New Delhi, Oct 16 (IANS) In a jolt to the government, the Supreme Court on Friday struck down the constitution’s 99th amendment and the NJAC Act as unconstitutional, restoring the collegium system for appointment of judges to the higher judiciary.
While the experts said the National Judicial Appointments Commission (NJAC) was against the constitution, union Law Minister D.V.Sadananda Gowda said that he would consult Prime Minister Narendra Modi and seek legal advice on the issue, while his colleague Ravi Shankar Prasad said parliamentary sovereignty has received a setback.
In a “collective order”, the constitution bench of Justice Jagdish Singh Khehar, Justice J. Chelameswar, Justice Madan B. Lokur, Justice Kurian Joseph and Justice Adarsh Kumar Goel said the 99th amendment and the NJAC Act were unconstitutional and void.
“The constitution (99th Amendment) Act, 2014 is declared unconstitutional and void” and “The National Judicial Appointments Commission Act, 2014, is declared unconstitutional and void”, the court said.
Talking to reporters after the judgement, Gowda said: “I will go through the text in detail and consult our prime minster, legal experts and others.”
The minister who looked surprised at the order said that the act represented the will of the people as it was backed by all the members in the Lok Sabha and the Rajya Sabha.
Prasad, who was earlier law minister, said the NJA) was part of judicial reforms which was exercised after deep consideration.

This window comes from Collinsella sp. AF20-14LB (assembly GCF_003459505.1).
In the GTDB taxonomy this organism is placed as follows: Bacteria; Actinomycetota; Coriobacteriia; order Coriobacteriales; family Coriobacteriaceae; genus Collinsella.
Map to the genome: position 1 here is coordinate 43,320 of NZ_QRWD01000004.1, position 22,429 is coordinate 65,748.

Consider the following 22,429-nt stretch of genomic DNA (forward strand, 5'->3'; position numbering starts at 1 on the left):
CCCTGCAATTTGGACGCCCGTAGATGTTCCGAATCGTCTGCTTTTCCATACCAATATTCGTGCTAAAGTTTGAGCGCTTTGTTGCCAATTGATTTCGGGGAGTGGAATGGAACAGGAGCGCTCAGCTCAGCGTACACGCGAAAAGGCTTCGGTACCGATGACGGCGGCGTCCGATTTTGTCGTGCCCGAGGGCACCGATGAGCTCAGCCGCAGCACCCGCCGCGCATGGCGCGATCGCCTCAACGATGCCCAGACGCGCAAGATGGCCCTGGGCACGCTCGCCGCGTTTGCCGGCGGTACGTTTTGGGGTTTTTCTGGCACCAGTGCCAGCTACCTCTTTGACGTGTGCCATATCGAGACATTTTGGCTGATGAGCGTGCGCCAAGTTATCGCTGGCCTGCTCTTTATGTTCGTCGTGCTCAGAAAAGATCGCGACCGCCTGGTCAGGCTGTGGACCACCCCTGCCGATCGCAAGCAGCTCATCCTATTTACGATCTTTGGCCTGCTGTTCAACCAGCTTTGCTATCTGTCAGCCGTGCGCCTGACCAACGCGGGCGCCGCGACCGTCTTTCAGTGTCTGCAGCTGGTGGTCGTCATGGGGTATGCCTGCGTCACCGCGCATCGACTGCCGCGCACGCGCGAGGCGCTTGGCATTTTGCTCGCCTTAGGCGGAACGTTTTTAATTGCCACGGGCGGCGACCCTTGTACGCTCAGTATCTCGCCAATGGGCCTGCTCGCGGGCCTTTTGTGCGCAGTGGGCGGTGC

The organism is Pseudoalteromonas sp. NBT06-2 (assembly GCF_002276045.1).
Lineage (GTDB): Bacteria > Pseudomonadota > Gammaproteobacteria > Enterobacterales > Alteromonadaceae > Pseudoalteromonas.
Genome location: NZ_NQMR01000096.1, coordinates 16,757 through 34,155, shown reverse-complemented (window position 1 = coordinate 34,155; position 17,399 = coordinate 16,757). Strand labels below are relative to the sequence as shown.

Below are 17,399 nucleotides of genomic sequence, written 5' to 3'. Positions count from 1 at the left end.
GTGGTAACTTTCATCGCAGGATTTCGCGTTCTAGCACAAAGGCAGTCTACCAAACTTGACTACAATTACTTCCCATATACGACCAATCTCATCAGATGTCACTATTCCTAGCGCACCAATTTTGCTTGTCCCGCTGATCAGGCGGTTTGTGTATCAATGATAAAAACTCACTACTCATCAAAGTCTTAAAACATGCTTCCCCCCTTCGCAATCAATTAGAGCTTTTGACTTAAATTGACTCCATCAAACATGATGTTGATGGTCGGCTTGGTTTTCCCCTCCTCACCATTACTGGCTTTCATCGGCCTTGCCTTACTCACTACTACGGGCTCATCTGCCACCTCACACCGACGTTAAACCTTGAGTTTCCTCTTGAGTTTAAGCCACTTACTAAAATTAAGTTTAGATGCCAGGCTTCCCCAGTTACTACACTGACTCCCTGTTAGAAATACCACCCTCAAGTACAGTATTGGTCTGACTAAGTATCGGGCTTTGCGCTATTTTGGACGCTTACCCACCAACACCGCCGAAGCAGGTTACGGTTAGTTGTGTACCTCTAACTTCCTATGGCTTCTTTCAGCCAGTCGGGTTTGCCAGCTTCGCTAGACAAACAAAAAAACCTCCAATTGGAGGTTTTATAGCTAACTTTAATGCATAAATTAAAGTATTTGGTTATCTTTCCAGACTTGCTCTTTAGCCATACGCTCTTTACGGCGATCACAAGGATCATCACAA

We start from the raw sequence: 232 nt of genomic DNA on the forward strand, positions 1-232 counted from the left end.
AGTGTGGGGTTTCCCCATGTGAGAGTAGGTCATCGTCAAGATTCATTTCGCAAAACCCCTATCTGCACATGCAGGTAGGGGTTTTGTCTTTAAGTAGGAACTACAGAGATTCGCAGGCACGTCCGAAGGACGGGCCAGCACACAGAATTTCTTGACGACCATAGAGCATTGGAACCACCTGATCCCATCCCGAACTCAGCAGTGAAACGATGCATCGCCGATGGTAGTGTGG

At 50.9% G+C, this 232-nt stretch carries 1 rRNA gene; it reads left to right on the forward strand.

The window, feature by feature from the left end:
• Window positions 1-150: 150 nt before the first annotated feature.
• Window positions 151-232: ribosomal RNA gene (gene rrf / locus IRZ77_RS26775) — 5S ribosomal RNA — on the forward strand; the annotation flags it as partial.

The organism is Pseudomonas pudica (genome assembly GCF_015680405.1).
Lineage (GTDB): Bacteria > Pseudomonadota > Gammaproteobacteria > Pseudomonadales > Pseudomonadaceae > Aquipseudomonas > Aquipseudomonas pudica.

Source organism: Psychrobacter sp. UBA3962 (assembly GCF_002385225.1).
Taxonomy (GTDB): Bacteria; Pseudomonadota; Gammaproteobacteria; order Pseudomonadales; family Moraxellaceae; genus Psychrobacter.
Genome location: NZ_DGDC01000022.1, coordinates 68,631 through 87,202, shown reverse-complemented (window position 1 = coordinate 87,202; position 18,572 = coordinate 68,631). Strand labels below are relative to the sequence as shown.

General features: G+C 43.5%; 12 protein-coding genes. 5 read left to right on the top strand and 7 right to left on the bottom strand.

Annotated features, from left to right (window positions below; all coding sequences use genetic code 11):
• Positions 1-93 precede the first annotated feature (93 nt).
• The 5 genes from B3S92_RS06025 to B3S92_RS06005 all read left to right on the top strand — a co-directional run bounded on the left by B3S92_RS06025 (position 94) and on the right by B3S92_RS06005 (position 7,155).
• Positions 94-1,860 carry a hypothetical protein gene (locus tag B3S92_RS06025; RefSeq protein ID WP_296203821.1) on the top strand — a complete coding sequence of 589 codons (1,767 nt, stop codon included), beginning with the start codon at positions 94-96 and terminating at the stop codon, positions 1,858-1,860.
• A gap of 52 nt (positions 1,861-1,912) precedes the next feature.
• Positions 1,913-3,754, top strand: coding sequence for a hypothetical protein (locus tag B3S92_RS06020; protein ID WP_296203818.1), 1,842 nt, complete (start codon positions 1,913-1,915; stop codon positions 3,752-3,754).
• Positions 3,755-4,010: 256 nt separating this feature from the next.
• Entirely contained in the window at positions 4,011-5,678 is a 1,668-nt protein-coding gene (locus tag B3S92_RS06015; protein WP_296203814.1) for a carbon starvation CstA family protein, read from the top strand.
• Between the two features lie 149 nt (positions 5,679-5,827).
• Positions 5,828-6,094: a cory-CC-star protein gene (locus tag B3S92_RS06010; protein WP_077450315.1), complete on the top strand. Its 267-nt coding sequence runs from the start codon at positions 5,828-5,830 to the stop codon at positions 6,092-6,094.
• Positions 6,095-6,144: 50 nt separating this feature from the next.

“In our view this exercise was done after deep consideration of more than 20 years which was part of judicial reforms. We will go through the judgement and come out with a structured response,” he told reporters.
Legal experts however said that though the NJAC was against constitution, the collegium system of appointing judges was not flawless.
“I am not saying that this system is flawless… this has its own drawbacks. But between the two evils, this is lesser evil,” renowned advocate Kamini Jaiswal said, referring to the collegium system.
The constitution amendment and the NJAC Act were brought to replace the 1993 collegium system for the appointment of judges to the Supreme Court and high courts, but Friday’s verdict restored the latter.
“The system of appointment of judges to the Supreme Court, and chief justices and judges to the high courts; and transfer of chief justices and judges of high courts from one high court, to another, as existing prior to the constitution (99th Amendment) Act, 2014 (called collegium System), is declared to be operative,” said the court order.
The court rejected the prayer by the government for referring the matter to a larger bench for reconsideration of second judges (1993) and the third judges (1998) that had put in place the collegium system.
After pronouncing the order, the court sought suggestions from the senior counsel who had appeared in the matter and bar for improved and transparent functioning of the collegium system.
Hearing for the same will take place on November 3.